The reason for a woman's desire or need for self-examination, however, was not just in seeing the cervix; she can look at a drawing in an anatomy book. The importance of looking was in the demystification of her own body. Vaginal examination was the initial symbol of self-help, the way women began to take their bodies back from the medical profession. Most women, even after studying human reproduction in school, still are fairly ignorant and hence uncomfortable about their own reproductive anatomy. Most men are not. The genital organs of a man are exposed, easily visible; they can be seen and touched, and are-many times a day. If any changes occur, the man can note and describe them himself. But in a woman, the reproductive organs cannot be seen. They are internal and not easily subject to examination. What cannot be seen-a woman's cervix, uterus, ovaries-almost can be forgotten; and yet a woman knows that such aspects of her body are at the very core of her sexuality, of her womanhood. Thus, such organs are there-but-not-there, like secrets that women, the owners of these things, cannot understand. What women are, reproductively, remains hidden to them, enigmatic and strange.
If all women took a mirror and a diagram of their anatomy and then viewed and examined their own external genitalia, they would progress tremendously in selfawareness and in the reassurance that everything is "normal." And since the cervix is the most accessible part of the internal reproductive tract of the female, inserting a plastic speculum and looking at it, for many women, is a way of feeling more comfortable about their reproductive organs, a way of dispelling much of the mystique that surrounds them.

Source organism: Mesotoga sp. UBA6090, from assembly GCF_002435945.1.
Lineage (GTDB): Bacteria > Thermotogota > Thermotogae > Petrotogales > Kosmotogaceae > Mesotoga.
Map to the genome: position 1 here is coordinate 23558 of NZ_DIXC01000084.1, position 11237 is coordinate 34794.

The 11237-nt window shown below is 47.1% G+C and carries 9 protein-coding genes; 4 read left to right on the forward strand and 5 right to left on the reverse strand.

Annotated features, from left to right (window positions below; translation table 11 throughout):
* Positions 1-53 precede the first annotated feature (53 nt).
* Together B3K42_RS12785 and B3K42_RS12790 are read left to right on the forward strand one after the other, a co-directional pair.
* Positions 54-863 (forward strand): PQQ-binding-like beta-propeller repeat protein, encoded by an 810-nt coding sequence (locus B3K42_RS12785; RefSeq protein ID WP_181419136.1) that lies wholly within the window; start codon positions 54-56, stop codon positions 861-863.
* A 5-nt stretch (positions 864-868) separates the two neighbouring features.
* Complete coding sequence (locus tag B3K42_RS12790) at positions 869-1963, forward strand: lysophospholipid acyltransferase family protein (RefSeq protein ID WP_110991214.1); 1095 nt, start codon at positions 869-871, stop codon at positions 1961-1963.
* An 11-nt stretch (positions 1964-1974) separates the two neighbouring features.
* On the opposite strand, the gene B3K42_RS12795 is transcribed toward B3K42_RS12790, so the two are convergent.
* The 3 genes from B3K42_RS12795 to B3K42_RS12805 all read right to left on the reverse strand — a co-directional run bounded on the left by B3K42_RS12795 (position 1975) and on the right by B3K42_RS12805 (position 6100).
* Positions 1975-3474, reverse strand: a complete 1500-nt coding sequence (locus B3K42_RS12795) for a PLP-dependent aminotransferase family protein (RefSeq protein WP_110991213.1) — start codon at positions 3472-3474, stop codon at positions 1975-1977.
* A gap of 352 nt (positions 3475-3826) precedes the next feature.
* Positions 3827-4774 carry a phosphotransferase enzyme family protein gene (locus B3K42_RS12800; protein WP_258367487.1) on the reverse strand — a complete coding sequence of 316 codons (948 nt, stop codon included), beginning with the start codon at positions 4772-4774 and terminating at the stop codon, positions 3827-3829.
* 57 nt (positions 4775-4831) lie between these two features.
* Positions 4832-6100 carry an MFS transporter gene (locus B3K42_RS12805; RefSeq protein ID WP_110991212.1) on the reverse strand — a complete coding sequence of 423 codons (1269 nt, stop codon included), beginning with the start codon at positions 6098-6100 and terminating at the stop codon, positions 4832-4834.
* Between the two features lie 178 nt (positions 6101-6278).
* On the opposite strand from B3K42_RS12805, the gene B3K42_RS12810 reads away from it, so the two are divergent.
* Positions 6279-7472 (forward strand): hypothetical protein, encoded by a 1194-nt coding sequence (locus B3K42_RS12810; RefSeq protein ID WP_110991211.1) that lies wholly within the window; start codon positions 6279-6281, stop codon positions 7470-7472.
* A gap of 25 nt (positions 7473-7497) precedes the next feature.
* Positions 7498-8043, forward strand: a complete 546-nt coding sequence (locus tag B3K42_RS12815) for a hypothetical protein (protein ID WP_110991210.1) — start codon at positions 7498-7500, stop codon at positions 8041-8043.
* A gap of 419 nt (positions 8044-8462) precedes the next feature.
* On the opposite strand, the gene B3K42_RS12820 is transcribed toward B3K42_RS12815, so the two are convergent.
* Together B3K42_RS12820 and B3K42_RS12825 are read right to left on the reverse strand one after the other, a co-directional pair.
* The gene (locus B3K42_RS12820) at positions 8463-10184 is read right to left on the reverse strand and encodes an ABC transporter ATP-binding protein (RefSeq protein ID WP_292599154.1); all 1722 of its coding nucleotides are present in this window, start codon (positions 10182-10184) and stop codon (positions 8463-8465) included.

Of course, the choice of whether or not to look at the cervix is up to the woman. For many of us, knowing about our reproductive organs is enough, and we really do not choose to examine them. Besides, there are strong cultural taboos stemming from childhood that discourage touching or tampering with one's self "down there." Only men legitimately are allowed to touch and, when they are doctors, to examine and describe the reproductive anatomy of females. Not only are the members of the medical profession (who are still 85% male) permitted to do so-continued health and good preventive medicine make it a requirement. And so, once or twice a year, a woman is encouraged to see her doctor for her pelvic examination, when the position, size, shape, and general health of her reproductive organs are checked.
The specialist in obstetrics and gynecology (Ob/Gyn) is the acknowledged expert, the authority within the medical profession on the aspect of a woman's life so highly valued in our society-that pertaining to the sexual organs. Nonpregnant healthy women consult their Ob/Gyn for their routine gynecological examination. An increasing number of women have no family doctor and rely on their Ob/Gyn for an evaluation of their general health as well. A woman may ask her physician for advice about any medical problem, sexual matter, becoming pregnant, or about avoiding pregnancy. She exposes her most intimate self and her most intimate problems to her Ob/Gyn-the doctor a healthy woman visits most frequently. The experience could be informative and reassuring, or it could be an ordeal. It depends on the physician...
Chapter 1: Women and Their Health: From Early Feminism Through the Millenium. Chapter 2: Reproductive Anatomy. Chapter 3: The Menstrual Cylce and Its Hormonal Interrelationships. Chapter 4: Menstrual Problems: Causes and Treatments. Chapter 5: The Basis of Biological Differences. Chapter 6: Female Sexuality. Chapter 7: The Mammary Glans. Chapter 8: The Gunecological Exam. Chapter 9: Gynecological Difficulties. Chapter 10: HIV/AIDS in Women. Chapter 11: Pregnancy, Labor, and Delivery. Chapter 12: Problems of Infertility. Chapter 13: Problems of Fertility - Contraception. Chapter 14: Menopause. Chapter 15: Health and the Working Woman. Chapter 16: Cosmetics: The Multibillion Dollar Put-On. Chapter 17: Our Health in Our Hands.